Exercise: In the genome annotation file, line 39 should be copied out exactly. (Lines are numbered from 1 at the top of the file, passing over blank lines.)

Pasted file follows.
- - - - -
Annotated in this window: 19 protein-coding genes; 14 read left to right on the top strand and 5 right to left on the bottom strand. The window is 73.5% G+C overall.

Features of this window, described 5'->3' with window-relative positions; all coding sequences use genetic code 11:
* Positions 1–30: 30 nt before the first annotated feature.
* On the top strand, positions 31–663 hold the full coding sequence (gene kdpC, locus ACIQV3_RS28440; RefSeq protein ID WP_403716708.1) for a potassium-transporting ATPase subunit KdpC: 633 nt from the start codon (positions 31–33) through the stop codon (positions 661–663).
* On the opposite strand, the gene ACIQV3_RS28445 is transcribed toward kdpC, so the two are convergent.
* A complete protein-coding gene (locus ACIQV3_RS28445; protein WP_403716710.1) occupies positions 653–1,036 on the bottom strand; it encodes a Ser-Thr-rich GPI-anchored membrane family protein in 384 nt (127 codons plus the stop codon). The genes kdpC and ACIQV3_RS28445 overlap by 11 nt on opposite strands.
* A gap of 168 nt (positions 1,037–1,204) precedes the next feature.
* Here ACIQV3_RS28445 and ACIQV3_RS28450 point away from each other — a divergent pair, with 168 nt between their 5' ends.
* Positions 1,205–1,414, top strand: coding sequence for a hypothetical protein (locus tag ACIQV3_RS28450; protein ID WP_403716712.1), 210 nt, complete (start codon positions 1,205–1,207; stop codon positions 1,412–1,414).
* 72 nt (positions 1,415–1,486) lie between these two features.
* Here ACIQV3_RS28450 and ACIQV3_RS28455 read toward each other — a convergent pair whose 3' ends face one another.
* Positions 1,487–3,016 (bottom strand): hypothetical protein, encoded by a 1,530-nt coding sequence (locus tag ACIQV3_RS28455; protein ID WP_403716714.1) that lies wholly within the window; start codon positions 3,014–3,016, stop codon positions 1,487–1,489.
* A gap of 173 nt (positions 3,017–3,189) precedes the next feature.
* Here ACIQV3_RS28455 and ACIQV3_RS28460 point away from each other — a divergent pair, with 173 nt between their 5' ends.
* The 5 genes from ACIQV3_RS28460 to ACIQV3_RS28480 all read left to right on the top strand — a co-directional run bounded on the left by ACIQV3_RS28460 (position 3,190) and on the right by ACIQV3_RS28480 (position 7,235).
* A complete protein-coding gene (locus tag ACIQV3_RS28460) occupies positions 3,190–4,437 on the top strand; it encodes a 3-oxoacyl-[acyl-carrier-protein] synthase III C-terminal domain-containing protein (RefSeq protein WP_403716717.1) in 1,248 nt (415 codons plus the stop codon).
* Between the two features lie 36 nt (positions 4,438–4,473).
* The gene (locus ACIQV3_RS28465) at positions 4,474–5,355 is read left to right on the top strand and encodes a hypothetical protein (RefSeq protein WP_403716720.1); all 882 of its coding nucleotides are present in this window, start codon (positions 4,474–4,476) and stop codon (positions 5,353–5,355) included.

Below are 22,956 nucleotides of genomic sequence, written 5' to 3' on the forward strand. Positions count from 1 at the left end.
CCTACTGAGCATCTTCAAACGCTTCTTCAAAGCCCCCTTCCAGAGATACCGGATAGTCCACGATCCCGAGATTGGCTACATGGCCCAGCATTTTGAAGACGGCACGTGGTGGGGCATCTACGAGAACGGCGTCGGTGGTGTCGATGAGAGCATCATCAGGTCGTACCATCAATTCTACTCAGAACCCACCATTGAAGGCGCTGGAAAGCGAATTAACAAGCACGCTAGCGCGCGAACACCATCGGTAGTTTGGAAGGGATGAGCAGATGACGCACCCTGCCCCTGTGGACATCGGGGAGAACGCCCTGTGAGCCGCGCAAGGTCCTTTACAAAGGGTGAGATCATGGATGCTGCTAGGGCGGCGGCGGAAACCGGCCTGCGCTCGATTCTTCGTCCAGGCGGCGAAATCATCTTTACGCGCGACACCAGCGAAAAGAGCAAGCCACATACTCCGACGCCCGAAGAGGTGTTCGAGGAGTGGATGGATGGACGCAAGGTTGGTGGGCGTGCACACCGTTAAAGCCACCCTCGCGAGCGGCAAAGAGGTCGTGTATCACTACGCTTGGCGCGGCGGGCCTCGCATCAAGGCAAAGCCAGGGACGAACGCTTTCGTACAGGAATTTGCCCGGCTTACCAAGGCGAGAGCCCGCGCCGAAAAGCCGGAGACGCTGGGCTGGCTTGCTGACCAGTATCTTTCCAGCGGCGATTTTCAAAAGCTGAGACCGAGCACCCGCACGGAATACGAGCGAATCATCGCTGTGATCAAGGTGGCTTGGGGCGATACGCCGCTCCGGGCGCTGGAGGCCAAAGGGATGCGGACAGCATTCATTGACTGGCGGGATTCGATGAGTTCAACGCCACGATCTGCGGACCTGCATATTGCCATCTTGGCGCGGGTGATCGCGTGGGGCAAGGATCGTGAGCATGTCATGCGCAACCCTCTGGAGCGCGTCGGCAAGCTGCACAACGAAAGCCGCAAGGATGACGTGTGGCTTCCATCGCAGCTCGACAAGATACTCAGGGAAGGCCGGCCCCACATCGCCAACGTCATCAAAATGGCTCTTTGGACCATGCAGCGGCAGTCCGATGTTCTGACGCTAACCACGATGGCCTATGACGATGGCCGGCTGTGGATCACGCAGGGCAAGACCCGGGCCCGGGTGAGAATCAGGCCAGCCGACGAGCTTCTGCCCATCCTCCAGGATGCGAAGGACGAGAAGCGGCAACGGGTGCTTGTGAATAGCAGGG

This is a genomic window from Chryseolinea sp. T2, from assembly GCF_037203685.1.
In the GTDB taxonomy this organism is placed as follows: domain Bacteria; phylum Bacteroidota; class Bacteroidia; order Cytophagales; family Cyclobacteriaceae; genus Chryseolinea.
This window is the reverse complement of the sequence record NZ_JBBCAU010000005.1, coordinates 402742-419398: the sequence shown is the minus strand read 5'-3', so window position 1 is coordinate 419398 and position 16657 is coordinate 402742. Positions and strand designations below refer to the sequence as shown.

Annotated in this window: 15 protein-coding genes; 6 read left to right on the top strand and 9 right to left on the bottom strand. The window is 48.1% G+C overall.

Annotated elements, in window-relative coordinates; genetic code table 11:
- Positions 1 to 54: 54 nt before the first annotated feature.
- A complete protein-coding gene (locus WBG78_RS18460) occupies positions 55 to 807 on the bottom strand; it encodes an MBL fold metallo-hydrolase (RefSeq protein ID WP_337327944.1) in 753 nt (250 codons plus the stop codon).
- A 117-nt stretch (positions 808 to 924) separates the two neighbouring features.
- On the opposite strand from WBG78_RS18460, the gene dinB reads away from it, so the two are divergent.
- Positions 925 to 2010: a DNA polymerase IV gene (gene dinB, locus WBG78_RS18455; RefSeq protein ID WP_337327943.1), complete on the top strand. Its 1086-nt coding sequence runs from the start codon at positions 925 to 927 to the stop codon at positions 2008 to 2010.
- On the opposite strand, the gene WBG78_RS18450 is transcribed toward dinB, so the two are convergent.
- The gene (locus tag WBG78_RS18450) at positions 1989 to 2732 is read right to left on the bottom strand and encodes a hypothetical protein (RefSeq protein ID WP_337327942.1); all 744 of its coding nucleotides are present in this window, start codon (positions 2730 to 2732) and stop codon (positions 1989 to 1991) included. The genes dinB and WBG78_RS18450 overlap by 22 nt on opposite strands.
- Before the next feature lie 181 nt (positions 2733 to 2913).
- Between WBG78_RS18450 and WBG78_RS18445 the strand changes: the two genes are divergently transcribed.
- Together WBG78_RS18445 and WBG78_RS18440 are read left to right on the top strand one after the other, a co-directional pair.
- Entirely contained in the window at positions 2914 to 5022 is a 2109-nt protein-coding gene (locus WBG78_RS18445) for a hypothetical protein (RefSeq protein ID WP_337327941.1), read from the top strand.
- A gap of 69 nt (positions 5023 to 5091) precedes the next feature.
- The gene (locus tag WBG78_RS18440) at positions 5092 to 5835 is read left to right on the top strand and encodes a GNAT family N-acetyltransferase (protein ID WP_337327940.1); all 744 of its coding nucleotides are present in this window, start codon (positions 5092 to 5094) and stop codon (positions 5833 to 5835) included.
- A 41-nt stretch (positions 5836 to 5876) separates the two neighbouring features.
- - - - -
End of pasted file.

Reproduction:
- A 41-nt stretch (positions 5836 to 5876) separates the two neighbouring features.